With the decision made to relieve myself from the pain of Alfa Romeo ownership, a deal was struck to trade “Snowflake” in for “Baby-G” the VW Polo GTi!
For those who’ve followed our automotive journey, you’d know that we’ve previously had a Polo many years ago, it was a 1.2 litre Mk.4. It wasn’t in any way quick or exciting to drive, but what “Polo bun” lacked in pace it made it up with a charming cheap and cheerful demeanour. This slightly newer Polo though has quite a different character. I even like the way it looks! Which brings up a fun fact about this Polo. Guess who penned it? Walter De Silva. The same artisan who penned some rather the lovely Alfa Romeos that came before my tragic 159, the 147, 156 and 166. He also designed the original Audi R8 but who cares about those glorified VWs right?
One thing for certain with this VW is the build quality impression anyone will get just by getting in is that it’s miles ahead of my (slightly younger) 159. It feels more solid, better put together and for a 9-year old, looked almost brand new on the inside, a testament to the care given by her previous owners. There was a slight rattle somewhere from within the front left dashboard on certain bumps and frequencies but after the Alfa 159, felt like a non-issue really.
With 177bhp on tap through its Super and Turbocharged 1.4 litre unit, getaways are brisk with squealing front wheels constantly screaming that perhaps you’re a little too heavy-footed. Mid-range pull in this 1.2 ton Polo is also strong with a good spread of torque coming in low within the rev range. Push her too hard towards the redline and power does taper off but by then, you’d most likely be doing speeds most commentators on the internet will frown upon.
My car did initially suffer from some misfiring on 3 out of 4 cylinders shortly after collection but a brand new set of ignition coils and spark plugs soon fixed it. My mechanics did notice the valve head gasket might need replacing but I figured one-thing-at-a-time and with not much time to leave the car in the workshop left happy with my coils and plugs.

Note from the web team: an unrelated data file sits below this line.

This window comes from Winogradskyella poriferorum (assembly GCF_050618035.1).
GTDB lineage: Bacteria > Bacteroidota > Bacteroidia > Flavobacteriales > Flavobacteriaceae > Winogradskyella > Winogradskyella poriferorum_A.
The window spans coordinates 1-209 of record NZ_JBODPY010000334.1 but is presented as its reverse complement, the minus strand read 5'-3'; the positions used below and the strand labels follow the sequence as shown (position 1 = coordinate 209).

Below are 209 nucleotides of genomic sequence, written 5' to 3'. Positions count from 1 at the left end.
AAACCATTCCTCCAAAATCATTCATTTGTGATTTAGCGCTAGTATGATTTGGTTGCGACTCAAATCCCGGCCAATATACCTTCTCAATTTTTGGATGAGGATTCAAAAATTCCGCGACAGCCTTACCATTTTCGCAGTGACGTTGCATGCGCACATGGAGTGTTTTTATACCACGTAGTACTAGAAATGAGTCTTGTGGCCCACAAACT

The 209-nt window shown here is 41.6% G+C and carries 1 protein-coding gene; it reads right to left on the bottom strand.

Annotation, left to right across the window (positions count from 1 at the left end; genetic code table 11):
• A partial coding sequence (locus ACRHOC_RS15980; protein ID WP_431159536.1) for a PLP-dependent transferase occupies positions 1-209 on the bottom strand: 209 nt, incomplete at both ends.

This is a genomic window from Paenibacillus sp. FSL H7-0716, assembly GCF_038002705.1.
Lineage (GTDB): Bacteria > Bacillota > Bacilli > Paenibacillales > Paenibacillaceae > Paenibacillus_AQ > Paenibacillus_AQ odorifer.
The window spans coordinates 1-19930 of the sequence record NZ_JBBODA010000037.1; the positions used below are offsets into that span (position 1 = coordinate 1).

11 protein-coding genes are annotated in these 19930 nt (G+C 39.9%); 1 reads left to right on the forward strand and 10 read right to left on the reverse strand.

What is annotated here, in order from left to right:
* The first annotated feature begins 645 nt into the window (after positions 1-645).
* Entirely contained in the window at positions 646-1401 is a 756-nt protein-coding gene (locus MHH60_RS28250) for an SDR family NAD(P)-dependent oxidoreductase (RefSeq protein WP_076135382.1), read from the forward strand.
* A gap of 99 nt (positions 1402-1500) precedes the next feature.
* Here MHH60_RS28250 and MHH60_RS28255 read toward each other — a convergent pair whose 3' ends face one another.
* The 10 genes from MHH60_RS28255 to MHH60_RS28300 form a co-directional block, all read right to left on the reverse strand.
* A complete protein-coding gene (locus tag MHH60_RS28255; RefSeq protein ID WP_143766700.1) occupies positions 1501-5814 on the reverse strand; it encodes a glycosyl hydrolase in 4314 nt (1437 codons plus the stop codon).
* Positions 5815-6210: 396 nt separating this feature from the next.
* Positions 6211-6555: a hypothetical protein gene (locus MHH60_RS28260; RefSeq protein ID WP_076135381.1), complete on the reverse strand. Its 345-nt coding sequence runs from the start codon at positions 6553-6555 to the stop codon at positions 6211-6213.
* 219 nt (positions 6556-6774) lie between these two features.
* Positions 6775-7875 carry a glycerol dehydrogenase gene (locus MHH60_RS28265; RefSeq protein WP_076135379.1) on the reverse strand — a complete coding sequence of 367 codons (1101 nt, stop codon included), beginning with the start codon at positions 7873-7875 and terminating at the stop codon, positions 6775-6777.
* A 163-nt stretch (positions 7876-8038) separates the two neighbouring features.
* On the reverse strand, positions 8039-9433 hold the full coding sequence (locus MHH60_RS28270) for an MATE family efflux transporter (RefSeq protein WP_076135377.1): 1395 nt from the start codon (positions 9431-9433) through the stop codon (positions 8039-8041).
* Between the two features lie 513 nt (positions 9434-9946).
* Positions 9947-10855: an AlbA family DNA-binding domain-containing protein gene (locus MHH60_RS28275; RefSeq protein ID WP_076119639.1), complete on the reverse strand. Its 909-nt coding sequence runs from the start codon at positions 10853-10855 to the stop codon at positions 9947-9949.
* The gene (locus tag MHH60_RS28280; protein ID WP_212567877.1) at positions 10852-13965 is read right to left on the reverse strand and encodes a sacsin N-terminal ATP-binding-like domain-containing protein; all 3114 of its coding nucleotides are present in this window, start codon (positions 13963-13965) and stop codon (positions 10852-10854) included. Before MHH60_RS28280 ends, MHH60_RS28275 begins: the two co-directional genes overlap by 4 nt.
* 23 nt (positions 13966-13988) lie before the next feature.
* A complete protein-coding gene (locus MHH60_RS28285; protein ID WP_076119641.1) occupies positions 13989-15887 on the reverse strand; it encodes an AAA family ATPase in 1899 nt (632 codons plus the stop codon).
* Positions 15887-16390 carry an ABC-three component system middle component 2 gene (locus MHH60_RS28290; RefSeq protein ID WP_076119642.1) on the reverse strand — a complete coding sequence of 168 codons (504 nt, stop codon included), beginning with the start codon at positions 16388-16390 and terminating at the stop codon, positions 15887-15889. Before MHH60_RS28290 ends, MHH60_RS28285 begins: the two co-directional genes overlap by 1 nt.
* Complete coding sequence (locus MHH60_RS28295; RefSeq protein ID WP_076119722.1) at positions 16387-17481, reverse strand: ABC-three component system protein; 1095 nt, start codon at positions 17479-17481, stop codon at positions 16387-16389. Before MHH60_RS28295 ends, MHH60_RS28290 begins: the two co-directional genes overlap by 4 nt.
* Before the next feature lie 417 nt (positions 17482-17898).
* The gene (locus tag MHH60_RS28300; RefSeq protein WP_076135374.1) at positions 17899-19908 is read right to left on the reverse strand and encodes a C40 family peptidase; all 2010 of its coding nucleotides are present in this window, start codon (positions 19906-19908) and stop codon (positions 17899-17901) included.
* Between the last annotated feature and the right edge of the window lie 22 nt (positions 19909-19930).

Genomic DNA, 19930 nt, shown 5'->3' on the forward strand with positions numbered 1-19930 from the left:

Unfortunately, I’d have to admit, the stories of this particular dry-clutch 7 speed DSG do have their merits since at times it was a little finicky about getting into 1st or reverse. There was also a slight shudder under a certain set of conditions and at a particular amount of throttle input but it wasn’t severe. Still, a mental note to eventually have the clutch pack replaced was made and to thereafter drive “Baby-G” with a little more mechanical sympathy.
That said, the ownership of this little GTi has been a real joy. It fulfilled almost everything I required from daily auto. Easy access for the dogs, discreet and inconspicuous to avoid unwanted attention, quick enough along the straights peppered with some sprinkling of fun for the twisties, small enough to cut through traffic when required, and frugal enough to not be too bothered when filling her up. Almost perfect.
Which makes this final part of the story quite sad because in the end, after a month together, we had to part ways. Through no fault of the car, as the sole reason for letting her go was financial as funding her for another ten years on our local roads would have meant forking out a cool SGD$45,000 (and forfeiting close to SGD$20,000 worth of current resale value) for the privilege. Which to be fair, is still an “okay” amount if spread over ten years, but at the same time, it was an amount of money that came rather close to something else I’ve had my eye on for a much longer time and would much rather keep for the next couple of years. So sadly, it was time to say goodbye to “Baby-G” and cross my fingers that I’ll work out a deal for what I’m hoping comes next.
At least I found a little model as a keepsake to remember the good (albeit brief) times.